Jurisdiction of the district court is predicated on 28 U.S.C. 1337. That statute gives the court jurisdiction of any 'proceeding arising under any Act of Congress regulating commerce.' Contrary to the contention of appellees, a jurisdictional minimum amount in controversy is neither provided nor required.3 The Texas statute which we must interpret is Article 8274 of the Revised Civil Statutes of the State of Texas which provides, in pertinent part: 'The rate of pilotage, * * *, on any class of vessels shall not, in any port of this State * * * exceed Six ($6.00) Dollars for each foot of water which the vessel at the time of piloting draws * * *.' Originally the statutory maximum was $3.00. In 1866 it was increased to $4.00, in 1951 to $5.00 and in 1955 to $6.00, the present maximum.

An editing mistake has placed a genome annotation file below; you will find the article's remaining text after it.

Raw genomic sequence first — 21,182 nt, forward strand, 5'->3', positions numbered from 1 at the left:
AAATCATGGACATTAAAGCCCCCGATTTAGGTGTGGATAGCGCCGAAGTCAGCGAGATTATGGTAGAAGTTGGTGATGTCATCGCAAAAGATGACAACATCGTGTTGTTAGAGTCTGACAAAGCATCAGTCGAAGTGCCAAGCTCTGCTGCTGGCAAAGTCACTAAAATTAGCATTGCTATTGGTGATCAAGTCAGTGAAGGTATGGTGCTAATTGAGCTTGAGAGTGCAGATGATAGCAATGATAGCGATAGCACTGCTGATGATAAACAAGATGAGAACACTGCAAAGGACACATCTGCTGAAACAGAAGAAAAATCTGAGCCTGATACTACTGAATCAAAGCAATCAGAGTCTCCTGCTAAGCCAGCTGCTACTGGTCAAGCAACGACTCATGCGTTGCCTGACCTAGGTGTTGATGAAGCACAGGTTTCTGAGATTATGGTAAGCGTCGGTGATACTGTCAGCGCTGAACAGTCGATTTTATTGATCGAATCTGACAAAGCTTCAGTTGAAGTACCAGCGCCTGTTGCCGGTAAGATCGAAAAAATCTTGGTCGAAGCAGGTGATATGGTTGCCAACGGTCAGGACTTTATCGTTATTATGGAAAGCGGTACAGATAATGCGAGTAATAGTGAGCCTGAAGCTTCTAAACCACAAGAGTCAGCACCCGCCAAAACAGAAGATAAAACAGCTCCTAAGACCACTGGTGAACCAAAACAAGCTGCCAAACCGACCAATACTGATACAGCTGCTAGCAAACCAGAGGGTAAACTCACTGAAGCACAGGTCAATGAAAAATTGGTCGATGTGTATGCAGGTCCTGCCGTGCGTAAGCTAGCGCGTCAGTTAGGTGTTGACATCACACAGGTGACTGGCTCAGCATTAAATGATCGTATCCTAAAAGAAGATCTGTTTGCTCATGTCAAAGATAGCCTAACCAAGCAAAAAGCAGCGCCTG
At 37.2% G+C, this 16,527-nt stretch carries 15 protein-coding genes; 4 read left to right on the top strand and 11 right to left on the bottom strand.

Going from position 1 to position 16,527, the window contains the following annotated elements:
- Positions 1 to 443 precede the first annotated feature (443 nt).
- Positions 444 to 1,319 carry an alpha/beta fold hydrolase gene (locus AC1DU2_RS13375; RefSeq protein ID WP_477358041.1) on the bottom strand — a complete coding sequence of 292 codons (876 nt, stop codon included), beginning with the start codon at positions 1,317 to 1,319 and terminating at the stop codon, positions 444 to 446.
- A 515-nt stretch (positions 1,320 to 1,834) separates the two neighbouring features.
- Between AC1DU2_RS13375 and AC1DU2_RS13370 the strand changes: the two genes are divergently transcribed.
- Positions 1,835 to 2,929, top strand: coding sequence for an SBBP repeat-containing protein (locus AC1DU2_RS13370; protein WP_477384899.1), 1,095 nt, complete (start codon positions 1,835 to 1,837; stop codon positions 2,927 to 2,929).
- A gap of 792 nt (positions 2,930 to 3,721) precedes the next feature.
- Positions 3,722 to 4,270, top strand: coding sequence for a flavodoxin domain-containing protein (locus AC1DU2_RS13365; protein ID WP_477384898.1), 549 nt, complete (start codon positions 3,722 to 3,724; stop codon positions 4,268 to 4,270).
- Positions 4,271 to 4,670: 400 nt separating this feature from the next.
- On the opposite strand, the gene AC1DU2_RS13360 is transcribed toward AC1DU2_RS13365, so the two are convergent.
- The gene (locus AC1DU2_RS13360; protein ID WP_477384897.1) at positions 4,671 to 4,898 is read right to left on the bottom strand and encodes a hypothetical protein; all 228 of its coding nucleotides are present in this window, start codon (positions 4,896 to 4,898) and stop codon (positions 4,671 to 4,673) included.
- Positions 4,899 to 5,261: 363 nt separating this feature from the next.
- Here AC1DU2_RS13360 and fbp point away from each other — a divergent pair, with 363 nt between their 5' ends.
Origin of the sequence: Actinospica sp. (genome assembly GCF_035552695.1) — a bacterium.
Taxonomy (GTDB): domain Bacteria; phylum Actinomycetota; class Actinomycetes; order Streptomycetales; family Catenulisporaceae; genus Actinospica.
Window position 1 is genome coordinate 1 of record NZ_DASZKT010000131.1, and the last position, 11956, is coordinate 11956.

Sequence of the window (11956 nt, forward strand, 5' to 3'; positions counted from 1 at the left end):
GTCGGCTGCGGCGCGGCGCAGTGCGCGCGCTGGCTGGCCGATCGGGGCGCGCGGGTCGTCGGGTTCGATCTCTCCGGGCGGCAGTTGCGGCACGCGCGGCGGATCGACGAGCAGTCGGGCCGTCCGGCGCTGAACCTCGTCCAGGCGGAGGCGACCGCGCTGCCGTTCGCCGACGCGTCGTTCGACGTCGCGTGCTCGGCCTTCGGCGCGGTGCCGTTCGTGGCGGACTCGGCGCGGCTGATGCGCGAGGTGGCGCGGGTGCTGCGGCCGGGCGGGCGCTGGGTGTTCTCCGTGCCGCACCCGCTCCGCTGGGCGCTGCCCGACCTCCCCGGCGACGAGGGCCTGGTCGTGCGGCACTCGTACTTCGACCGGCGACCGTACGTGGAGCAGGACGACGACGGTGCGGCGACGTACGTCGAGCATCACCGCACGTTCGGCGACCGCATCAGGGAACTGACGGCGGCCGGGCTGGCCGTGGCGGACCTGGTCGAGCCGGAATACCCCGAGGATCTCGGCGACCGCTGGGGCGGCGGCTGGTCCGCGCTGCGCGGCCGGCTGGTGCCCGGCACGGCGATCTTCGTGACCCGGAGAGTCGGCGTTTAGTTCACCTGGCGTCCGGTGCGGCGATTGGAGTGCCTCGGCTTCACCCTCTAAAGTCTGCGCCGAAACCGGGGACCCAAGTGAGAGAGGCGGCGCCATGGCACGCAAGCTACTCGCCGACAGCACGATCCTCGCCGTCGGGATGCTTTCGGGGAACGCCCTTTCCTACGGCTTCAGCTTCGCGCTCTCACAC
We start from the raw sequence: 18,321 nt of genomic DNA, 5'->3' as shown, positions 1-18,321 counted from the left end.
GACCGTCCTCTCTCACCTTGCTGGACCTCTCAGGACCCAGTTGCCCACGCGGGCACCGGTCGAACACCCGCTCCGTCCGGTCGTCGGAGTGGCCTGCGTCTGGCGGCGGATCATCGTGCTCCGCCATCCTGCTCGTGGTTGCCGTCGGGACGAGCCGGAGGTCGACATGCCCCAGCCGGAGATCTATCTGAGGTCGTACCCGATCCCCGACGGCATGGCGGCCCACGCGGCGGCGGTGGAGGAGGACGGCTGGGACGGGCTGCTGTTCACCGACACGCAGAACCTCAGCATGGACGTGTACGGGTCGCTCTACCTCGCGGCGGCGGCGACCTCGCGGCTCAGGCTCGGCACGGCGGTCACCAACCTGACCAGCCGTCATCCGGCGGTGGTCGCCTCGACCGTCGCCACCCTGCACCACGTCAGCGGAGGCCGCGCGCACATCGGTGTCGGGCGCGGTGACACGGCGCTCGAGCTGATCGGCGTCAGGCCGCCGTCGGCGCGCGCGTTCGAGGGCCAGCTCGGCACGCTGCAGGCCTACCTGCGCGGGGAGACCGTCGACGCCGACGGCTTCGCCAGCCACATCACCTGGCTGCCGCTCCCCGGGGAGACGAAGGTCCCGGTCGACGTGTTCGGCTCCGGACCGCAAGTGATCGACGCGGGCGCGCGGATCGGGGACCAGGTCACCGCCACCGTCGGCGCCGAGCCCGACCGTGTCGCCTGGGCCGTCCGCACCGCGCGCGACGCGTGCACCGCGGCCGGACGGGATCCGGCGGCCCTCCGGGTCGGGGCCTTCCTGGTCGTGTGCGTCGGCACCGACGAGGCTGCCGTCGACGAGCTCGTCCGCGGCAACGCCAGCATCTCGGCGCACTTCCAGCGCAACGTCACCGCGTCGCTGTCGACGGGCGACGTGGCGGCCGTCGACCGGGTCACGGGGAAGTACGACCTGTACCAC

When this maximum was first set by the Texas Legislature, Sabine Pass was the only port of consequence in the Sabine area. By cutting connecting canals, a major waterway serving numerous ports to the sea has been developed. Sabine Pass is 6 miles from the sea, Port Arthur is 19.1 and Beaumont is 48.4. In order to reach Beaumont, it is necessary to pass through Sabine Pass and Port Arthur. Under the Revised Civil Statutes of Texas,4 the Board of Commissioners of Pilots for the Sabine District has regulatory powers over pilotage in the Sabine area, including the setting of rates. In its first schedule of rates published in 1928, this Board set a charge of $4.00 per draft foot to Sabine Pass, $4.50 to Port Arthur and later $5.00 to Beaumont. The Statutory maximum at the time was $4.00. In 1951 after the statutory maximum was raised to $5.00, the Board raised the rate to Port Arthur to $5.00, to Beaumont $6.00 to $8.00, depending on the gross tonnage of the vessel. In 1955, after the statutory maximum had been increased to $6.00 per draft foot, the Board set the pilot rates to Port Arthur at $6.00 and to Beaumont.$7.00 to $9.50, depending on gross tonnage of the vessel.